You would also need to do that weighted averaging with the normals too.

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Thanks.
Quote:

M = v * (A[C[0]] * D[0] + A[C[1]] * D[1] + A[C[2]] * D[2] + A[C[3]] * D[3]) * B;

V = M * E(t, C[0]) * D[0] +
M * E(t, C[1]) * D[1] +
M * E(t, C[2]) * D[2] +
M * E(t, C[3]) * D[3];

I'm not understand what is M(matrix?) and why multiply it for the vertex weight two times:

M * E(t, C[0]) * D[0] and
A[C[0]] * D[0]

and why:
Quote:

B = matrix concatentation of all parent joints in the hierarchy above this

I must moltiply for the parents bone final matrix?
The result of all for bone matrixes multiplycation(M)?

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M is the original vertex, transformed by the bone offsets of all the bones that influence it and then transformed up the skeleton hierarchy to the "root" space. It is also the input to your hardware-skinning vertex shader ;-)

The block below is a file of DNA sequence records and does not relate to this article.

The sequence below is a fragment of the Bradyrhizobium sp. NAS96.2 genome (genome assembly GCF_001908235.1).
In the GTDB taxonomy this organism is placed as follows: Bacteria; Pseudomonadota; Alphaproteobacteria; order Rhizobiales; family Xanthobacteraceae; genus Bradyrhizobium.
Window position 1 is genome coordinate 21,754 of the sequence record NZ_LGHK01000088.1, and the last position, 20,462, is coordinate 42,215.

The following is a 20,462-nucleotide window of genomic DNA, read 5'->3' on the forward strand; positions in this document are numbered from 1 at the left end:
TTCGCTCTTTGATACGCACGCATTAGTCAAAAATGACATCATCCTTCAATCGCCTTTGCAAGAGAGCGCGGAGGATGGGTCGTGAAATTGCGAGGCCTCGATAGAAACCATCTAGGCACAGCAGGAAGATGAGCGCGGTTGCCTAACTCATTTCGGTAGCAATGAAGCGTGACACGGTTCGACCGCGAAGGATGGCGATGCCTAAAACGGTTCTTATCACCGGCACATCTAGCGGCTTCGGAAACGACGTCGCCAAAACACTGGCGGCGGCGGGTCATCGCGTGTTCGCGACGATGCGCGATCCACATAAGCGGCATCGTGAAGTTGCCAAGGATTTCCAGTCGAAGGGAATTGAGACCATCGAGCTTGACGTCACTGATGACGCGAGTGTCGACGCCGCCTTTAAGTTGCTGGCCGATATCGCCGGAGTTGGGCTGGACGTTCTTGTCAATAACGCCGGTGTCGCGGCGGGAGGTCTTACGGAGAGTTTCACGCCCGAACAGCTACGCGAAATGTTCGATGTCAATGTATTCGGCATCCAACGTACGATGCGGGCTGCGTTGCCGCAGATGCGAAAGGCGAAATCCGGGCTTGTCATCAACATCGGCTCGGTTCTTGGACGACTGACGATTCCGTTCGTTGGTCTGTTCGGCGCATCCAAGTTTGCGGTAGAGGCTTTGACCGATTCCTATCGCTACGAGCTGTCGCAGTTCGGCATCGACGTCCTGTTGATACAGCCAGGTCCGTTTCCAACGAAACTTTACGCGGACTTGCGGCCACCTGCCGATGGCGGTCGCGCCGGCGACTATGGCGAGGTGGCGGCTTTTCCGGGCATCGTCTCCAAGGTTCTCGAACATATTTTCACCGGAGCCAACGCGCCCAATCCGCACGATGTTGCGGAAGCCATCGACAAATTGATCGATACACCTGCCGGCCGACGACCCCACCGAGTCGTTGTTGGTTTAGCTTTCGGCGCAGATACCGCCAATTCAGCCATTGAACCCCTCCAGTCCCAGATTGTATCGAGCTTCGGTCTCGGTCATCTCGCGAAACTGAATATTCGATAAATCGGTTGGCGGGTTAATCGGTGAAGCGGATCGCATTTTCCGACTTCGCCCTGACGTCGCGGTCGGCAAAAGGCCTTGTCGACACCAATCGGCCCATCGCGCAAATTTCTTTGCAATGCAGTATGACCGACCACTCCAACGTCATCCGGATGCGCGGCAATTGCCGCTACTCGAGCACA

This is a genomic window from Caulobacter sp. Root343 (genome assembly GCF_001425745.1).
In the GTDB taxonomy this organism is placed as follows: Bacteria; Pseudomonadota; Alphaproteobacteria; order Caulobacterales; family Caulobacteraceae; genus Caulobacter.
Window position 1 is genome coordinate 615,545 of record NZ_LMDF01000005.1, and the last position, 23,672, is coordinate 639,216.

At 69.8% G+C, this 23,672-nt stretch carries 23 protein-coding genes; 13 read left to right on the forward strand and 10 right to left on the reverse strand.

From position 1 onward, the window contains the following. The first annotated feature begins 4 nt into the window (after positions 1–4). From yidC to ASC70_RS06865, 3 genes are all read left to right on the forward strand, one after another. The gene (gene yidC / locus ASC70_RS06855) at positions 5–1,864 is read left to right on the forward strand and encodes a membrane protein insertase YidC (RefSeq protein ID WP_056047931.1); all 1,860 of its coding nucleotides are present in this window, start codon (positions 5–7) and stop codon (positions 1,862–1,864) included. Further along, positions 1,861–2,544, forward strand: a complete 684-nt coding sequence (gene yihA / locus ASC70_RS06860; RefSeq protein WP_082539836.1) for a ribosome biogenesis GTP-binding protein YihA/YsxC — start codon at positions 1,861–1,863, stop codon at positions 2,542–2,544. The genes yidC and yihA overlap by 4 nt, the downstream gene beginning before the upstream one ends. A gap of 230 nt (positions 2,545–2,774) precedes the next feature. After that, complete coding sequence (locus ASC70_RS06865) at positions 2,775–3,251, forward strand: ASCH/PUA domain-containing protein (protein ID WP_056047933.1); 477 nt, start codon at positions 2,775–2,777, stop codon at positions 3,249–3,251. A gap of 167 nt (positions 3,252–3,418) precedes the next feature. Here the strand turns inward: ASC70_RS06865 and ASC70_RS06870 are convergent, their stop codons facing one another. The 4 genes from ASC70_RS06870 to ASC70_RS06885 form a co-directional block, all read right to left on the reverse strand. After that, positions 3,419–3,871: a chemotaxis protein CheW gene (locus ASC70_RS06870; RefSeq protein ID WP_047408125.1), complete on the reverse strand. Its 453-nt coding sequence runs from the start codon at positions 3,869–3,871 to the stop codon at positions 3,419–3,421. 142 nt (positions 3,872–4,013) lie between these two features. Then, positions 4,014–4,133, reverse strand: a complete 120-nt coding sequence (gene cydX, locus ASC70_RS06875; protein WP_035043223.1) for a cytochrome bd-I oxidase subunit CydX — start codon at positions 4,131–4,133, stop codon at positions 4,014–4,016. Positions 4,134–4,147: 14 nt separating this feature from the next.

You don't multiply it by the vertex weight two times, you use the vertex weight to average two different quantities into the final vertex position.

The first use of the vertex weights is to average all the bone offset matrices that influence this vertex together to transform the original vertex by the bone offset transform (this moves the vertex from bind space to bone space).

(A[C[0]] * D[0] + A[C[1]] * D[1] + A[C[2]] * D[2] + A[C[3]] * D[3])

Here the array D holds the vertex weights
The array C holds the bone index 0..numBones of the bone that influences this vertex (up to 4 bones can influence any particular vertex).